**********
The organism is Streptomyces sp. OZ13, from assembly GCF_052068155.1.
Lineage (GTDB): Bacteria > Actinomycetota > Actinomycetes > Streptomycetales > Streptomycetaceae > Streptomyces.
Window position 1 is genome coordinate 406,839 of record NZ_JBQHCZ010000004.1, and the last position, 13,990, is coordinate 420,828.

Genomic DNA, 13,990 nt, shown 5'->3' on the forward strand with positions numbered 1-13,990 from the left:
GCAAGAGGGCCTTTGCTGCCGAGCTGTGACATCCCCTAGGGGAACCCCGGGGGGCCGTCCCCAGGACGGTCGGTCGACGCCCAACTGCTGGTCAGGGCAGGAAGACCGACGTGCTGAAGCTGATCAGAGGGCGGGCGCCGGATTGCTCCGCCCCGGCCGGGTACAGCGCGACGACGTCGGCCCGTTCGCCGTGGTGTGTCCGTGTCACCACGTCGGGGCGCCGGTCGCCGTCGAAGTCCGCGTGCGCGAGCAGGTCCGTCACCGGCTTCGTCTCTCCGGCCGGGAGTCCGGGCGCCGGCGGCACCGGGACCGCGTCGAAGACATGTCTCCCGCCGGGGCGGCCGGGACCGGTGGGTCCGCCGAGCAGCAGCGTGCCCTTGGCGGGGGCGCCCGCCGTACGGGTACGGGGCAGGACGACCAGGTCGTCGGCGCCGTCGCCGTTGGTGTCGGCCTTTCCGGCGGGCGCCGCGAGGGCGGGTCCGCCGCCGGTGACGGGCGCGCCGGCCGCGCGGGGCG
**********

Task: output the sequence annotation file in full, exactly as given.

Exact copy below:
The organism is Streptomyces sp. OZ13, from assembly GCF_052068155.1.
Lineage (GTDB): Bacteria > Actinomycetota > Actinomycetes > Streptomycetales > Streptomycetaceae > Streptomyces.
Window position 1 is genome coordinate 406,839 of record NZ_JBQHCZ010000004.1, and the last position, 13,990, is coordinate 420,828.

Genomic DNA, 13,990 nt, shown 5'->3' on the forward strand with positions numbered 1-13,990 from the left:
GCAAGAGGGCCTTTGCTGCCGAGCTGTGACATCCCCTAGGGGAACCCCGGGGGGCCGTCCCCAGGACGGTCGGTCGACGCCCAACTGCTGGTCAGGGCAGGAAGACCGACGTGCTGAAGCTGATCAGAGGGCGGGCGCCGGATTGCTCCGCCCCGGCCGGGTACAGCGCGACGACGTCGGCCCGTTCGCCGTGGTGTGTCCGTGTCACCACGTCGGGGCGCCGGTCGCCGTCGAAGTCCGCGTGCGCGAGCAGGTCCGTCACCGGCTTCGTCTCTCCGGCCGGGAGTCCGGGCGCCGGCGGCACCGGGACCGCGTCGAAGACATGTCTCCCGCCGGGGCGGCCGGGACCGGTGGGTCCGCCGAGCAGCAGCGTGCCCTTGGCGGGGGCGCCCGCCGTACGGGTACGGGGCAGGACGACCAGGTCGTCGGCGCCGTCGCCGTTGGTGTCGGCCTTTCCGGCGGGCGCCGCGAGGGCGGGTCCGCCGCCGGTGACGGGCGCGCCGGCCGCGCGGGGCG